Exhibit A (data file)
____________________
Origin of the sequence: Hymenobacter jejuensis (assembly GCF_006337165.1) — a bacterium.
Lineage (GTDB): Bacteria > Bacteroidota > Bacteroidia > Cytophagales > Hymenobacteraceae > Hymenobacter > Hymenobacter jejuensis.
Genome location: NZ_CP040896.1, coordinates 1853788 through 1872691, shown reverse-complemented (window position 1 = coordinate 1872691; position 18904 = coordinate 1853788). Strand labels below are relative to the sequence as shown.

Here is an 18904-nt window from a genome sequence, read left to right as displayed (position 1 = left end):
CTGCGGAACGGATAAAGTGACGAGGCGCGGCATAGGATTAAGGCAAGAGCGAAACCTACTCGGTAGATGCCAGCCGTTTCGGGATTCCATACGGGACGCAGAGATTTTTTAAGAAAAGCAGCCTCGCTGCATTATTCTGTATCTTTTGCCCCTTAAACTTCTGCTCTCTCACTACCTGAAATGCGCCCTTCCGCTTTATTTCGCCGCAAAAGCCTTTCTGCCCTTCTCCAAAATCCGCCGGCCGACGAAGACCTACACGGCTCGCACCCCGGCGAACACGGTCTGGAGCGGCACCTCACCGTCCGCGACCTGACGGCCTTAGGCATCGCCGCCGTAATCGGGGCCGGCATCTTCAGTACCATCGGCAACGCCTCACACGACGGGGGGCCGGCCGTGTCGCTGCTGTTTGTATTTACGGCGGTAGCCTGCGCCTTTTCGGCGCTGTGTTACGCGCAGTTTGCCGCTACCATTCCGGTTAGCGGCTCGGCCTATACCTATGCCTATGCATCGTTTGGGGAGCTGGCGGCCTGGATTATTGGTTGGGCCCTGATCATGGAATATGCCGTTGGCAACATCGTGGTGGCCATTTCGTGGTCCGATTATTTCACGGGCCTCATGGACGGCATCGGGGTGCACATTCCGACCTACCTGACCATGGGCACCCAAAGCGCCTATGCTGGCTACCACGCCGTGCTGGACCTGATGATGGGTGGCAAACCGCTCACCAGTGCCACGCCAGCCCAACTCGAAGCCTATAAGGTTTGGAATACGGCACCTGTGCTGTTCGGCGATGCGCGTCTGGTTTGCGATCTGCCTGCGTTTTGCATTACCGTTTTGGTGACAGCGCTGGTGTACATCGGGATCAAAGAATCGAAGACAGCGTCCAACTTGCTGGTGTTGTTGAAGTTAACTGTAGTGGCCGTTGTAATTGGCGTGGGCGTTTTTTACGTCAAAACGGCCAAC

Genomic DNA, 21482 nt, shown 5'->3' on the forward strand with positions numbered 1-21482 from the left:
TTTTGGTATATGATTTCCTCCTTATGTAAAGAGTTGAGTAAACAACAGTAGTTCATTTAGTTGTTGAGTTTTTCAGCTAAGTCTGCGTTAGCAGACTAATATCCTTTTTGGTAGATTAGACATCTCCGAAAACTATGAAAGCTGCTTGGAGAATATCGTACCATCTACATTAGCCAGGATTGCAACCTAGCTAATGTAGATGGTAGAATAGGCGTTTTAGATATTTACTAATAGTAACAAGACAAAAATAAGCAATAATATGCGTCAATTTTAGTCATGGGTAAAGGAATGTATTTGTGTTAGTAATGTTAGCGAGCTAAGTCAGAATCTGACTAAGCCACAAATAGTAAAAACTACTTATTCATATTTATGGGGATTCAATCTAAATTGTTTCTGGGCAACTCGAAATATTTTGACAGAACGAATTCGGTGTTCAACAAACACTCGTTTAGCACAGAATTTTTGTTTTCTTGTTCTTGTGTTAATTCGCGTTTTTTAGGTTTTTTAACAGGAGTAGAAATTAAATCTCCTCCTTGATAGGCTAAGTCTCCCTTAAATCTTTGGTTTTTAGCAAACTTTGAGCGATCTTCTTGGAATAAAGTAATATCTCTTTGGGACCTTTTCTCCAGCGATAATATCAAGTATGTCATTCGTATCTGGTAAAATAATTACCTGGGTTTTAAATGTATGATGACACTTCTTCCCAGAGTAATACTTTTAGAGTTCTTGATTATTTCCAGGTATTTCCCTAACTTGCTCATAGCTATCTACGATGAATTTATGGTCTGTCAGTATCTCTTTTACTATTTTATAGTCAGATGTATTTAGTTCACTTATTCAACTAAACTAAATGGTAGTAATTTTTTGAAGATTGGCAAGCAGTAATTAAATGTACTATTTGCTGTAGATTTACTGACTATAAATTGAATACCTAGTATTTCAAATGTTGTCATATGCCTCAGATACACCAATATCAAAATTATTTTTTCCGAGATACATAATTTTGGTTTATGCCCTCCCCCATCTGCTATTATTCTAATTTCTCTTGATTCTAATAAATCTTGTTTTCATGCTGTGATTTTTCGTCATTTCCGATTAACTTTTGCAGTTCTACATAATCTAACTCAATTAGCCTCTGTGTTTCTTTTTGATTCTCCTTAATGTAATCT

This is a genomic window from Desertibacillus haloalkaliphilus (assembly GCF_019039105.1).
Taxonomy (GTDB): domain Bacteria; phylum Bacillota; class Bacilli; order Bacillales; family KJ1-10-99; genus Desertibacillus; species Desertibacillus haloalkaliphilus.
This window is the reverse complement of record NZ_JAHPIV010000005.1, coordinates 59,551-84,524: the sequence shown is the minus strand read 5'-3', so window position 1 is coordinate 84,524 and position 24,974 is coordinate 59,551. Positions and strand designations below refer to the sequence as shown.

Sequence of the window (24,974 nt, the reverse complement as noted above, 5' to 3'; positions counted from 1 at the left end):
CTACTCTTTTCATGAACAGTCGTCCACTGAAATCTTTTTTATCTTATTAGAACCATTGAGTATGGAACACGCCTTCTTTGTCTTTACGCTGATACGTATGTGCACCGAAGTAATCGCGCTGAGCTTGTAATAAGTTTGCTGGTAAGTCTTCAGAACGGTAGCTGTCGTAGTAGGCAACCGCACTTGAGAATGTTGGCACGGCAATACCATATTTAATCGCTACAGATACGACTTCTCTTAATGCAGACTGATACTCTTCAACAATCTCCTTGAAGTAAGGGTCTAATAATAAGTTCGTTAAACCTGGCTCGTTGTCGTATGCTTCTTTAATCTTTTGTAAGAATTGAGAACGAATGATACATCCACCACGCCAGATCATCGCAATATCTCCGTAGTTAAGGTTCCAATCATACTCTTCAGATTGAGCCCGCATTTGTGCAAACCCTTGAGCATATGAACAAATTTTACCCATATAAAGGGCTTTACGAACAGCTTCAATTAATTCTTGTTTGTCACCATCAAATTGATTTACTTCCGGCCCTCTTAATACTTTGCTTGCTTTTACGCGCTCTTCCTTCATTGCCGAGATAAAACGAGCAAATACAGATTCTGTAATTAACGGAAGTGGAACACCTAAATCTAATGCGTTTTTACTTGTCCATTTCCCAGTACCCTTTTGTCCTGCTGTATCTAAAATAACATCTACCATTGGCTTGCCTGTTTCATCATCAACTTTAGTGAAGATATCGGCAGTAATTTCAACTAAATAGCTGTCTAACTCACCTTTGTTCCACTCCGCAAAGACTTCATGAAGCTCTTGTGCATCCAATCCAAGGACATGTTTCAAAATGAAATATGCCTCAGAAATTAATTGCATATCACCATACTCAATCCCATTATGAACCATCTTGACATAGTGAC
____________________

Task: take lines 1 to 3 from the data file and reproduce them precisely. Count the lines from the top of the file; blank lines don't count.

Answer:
Origin of the sequence: Hymenobacter jejuensis (assembly GCF_006337165.1) — a bacterium.
Lineage (GTDB): Bacteria > Bacteroidota > Bacteroidia > Cytophagales > Hymenobacteraceae > Hymenobacter > Hymenobacter jejuensis.
Genome location: NZ_CP040896.1, coordinates 1853788 through 1872691, shown reverse-complemented (window position 1 = coordinate 1872691; position 18904 = coordinate 1853788). Strand labels below are relative to the sequence as shown.